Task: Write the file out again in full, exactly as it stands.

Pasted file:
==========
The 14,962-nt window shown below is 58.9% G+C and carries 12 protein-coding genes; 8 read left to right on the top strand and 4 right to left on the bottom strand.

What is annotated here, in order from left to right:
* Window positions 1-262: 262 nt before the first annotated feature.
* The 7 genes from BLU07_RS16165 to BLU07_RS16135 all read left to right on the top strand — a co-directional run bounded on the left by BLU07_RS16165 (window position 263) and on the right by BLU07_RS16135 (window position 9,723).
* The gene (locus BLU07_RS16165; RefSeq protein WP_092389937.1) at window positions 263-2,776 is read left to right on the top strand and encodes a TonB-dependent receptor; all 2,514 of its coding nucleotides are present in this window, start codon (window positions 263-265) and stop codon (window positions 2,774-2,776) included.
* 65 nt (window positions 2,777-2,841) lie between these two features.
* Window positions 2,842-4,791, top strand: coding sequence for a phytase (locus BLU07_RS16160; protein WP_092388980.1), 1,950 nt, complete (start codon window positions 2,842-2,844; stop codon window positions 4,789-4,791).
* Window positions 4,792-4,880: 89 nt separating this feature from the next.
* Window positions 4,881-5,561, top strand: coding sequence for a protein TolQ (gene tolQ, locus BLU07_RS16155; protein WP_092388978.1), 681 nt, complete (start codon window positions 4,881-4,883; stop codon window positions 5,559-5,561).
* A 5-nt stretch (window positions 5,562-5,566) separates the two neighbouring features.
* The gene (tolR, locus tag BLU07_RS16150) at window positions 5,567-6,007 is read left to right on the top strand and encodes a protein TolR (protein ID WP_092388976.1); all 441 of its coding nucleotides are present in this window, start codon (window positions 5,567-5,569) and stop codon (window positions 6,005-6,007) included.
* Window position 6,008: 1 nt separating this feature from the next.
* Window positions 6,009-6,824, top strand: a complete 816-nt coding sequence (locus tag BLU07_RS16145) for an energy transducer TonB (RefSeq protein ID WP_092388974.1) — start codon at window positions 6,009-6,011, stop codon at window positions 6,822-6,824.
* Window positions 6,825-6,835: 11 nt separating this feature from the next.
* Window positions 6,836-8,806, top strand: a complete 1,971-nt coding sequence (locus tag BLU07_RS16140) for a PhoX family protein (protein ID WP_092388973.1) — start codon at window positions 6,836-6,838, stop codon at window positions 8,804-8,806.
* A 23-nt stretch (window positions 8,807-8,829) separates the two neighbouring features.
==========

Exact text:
The 14,962-nt window shown below is 58.9% G+C and carries 12 protein-coding genes; 8 read left to right on the top strand and 4 right to left on the bottom strand.

What is annotated here, in order from left to right:
* Window positions 1-262: 262 nt before the first annotated feature.
* The 7 genes from BLU07_RS16165 to BLU07_RS16135 all read left to right on the top strand — a co-directional run bounded on the left by BLU07_RS16165 (window position 263) and on the right by BLU07_RS16135 (window position 9,723).
* The gene (locus BLU07_RS16165; RefSeq protein WP_092389937.1) at window positions 263-2,776 is read left to right on the top strand and encodes a TonB-dependent receptor; all 2,514 of its coding nucleotides are present in this window, start codon (window positions 263-265) and stop codon (window positions 2,774-2,776) included.
* 65 nt (window positions 2,777-2,841) lie between these two features.
* Window positions 2,842-4,791, top strand: coding sequence for a phytase (locus BLU07_RS16160; protein WP_092388980.1), 1,950 nt, complete (start codon window positions 2,842-2,844; stop codon window positions 4,789-4,791).
* Window positions 4,792-4,880: 89 nt separating this feature from the next.
* Window positions 4,881-5,561, top strand: coding sequence for a protein TolQ (gene tolQ, locus BLU07_RS16155; protein WP_092388978.1), 681 nt, complete (start codon window positions 4,881-4,883; stop codon window positions 5,559-5,561).
* A 5-nt stretch (window positions 5,562-5,566) separates the two neighbouring features.
* The gene (tolR, locus tag BLU07_RS16150) at window positions 5,567-6,007 is read left to right on the top strand and encodes a protein TolR (protein ID WP_092388976.1); all 441 of its coding nucleotides are present in this window, start codon (window positions 5,567-5,569) and stop codon (window positions 6,005-6,007) included.
* Window position 6,008: 1 nt separating this feature from the next.
* Window positions 6,009-6,824, top strand: a complete 816-nt coding sequence (locus tag BLU07_RS16145) for an energy transducer TonB (RefSeq protein ID WP_092388974.1) — start codon at window positions 6,009-6,011, stop codon at window positions 6,822-6,824.
* Window positions 6,825-6,835: 11 nt separating this feature from the next.
* Window positions 6,836-8,806, top strand: a complete 1,971-nt coding sequence (locus tag BLU07_RS16140) for a PhoX family protein (protein ID WP_092388973.1) — start codon at window positions 6,836-6,838, stop codon at window positions 8,804-8,806.
* A 23-nt stretch (window positions 8,807-8,829) separates the two neighbouring features.